At the end of the Lord’s message to the church in Ephesus, He said, “He who has an ear, let him hear what the Spirit says to the churches. To him who overcomes I will grant to eat of the tree of life which is in the Paradise of God” (Rev. 2:7). This exhortation was the incentive the Lord offered this church if they would repent as He instructed them in v. 5. In the context, of course, the Lord was referring to their eternal reward in heaven. His characterization of it as the “Paradise of God” is an interesting imagery.
The word “paradise” originated in the ancient Persian language. It was incorporated into the Hebrew, Aramaic, and Greek languages, and from these into modern English. The term originally referred to an enclosure and came to mean a park surrounded by a wall. Such an enclosure was an especially appealing site because it typically contained lush, beautiful plants and trees. Being enclosed by a wall separated it from the mundane and less beautiful landscape beyond the wall, and also protected it from many predators. In time, the term “paradise” came to refer to the garden of a king, which would be far more beautiful than any other park.
When Jewish scholars translated the Hebrew Scriptures into Greek, they used the Greek word paradeisos to refer to the Garden of Eden. They also used this term several times in Isaiah and Ezekiel to refer to a garden of God. Thus in Jewish thinking this term began to take on a spiritual meaning. One of the ways in which this was so is that “paradise” became the preferred designation for the resting place of the righteous dead. The righteous, then, could look forward to a beautiful resting place where all the pain of life would be forgotten. The Lord Himself used this word in Lk. 23:43 when He told the thief on the cross that he would be with Him in Paradise.
The imagery of the final resting place of the righteous dead as paradise provides a strong incentive for us. The Lord’s story about the rich man and Lazarus (Lk. 16:19-31) shows us the stark contrast between the waiting place of the wicked dead, versus that of the righteous dead. In this story the Lord said Lazarus went to “Abraham’s bosom”, while the rich man went into “torment”. Although He did not use the word in this story, there is no question that Lazarus was in paradise.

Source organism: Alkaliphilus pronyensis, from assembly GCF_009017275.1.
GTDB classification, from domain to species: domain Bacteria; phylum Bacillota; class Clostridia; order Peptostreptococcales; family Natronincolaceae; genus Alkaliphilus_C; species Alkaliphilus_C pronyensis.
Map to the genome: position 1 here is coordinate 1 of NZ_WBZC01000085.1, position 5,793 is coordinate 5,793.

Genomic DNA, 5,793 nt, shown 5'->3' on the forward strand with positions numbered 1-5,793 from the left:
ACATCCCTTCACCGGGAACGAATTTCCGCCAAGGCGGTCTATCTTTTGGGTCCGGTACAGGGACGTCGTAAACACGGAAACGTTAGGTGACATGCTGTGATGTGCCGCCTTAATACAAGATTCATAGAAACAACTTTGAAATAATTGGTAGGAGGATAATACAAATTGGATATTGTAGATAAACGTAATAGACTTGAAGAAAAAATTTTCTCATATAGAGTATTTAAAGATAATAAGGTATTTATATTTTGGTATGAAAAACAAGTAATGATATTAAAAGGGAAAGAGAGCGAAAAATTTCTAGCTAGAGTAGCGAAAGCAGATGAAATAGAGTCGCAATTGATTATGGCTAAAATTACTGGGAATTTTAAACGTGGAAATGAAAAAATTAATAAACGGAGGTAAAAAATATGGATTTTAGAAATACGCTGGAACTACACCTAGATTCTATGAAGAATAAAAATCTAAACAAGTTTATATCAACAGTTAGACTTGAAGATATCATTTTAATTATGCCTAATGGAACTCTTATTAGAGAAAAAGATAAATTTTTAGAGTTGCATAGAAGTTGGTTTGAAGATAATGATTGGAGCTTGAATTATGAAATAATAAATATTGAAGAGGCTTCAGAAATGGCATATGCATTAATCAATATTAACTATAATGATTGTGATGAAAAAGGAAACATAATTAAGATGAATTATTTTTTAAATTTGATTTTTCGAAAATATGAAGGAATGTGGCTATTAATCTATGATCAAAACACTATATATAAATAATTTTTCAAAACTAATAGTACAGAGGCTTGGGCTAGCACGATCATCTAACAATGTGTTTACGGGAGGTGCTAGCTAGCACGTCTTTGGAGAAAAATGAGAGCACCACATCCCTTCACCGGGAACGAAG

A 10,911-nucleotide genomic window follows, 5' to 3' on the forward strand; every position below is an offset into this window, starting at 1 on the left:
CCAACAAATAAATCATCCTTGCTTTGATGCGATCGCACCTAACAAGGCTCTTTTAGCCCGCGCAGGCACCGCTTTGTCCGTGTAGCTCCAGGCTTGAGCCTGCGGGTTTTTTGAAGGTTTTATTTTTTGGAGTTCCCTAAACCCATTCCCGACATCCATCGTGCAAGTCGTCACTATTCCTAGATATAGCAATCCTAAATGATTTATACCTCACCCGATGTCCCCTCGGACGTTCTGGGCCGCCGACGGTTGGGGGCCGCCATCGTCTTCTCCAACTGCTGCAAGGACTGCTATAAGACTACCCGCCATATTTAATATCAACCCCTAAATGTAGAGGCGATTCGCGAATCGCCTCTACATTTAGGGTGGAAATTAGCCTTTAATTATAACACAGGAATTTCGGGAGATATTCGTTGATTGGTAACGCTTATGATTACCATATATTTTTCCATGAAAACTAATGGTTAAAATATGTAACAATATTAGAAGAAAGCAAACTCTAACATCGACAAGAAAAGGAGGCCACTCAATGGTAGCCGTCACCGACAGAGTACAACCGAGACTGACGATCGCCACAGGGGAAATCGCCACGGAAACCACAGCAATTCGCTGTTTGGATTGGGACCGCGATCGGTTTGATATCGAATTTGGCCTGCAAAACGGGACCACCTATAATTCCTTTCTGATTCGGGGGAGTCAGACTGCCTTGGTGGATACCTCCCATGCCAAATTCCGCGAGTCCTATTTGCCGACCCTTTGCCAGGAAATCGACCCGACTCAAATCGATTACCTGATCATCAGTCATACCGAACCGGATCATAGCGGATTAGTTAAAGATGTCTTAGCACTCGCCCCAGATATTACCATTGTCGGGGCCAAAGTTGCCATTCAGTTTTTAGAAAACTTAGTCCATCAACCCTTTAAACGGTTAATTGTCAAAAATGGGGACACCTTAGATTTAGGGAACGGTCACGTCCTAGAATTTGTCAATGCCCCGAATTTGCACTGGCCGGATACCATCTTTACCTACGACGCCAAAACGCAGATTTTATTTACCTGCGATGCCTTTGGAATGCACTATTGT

As wonderful as this imagery is, however, the Paradise of God, as the Lord used it in Rev. 2:7, is even more wonderful. The Paradise of God in this sense is the place that is prepared for the righteous in heaven. In Jn. 14:1-4 the Lord told the apostles that He was going to prepare a place for them in His Father’s house. In that place God the Father will dwell with His people, and He will wipe away every tear from their eyes. In that place there will no longer be any death or mourning or crying or pain (Rev. 21:3-4). The righteous will dwell there in peace and security because no evil person or thing will ever enter there (Rev. 21:27). In that place the redeemed of earth will have free access to the tree of life and to the river of the water of life, which flows from the throne of God (Rev. 22:1-2). There is simply no other king’s garden to compare with the Paradise of God.
The contrast to the Paradise of God is the Lake of Fire, into which the unrighteous will be thrown after judgment (Rev. 20:11-15). Therefore, it behooves us to make the right choices in life so that our names will be found written in the Lamb’s book of life at judgment. There is a paradise awaiting all those who obey the gospel and live faithfully for the Lord. It is the ultimate paradise. It is the Paradise of God.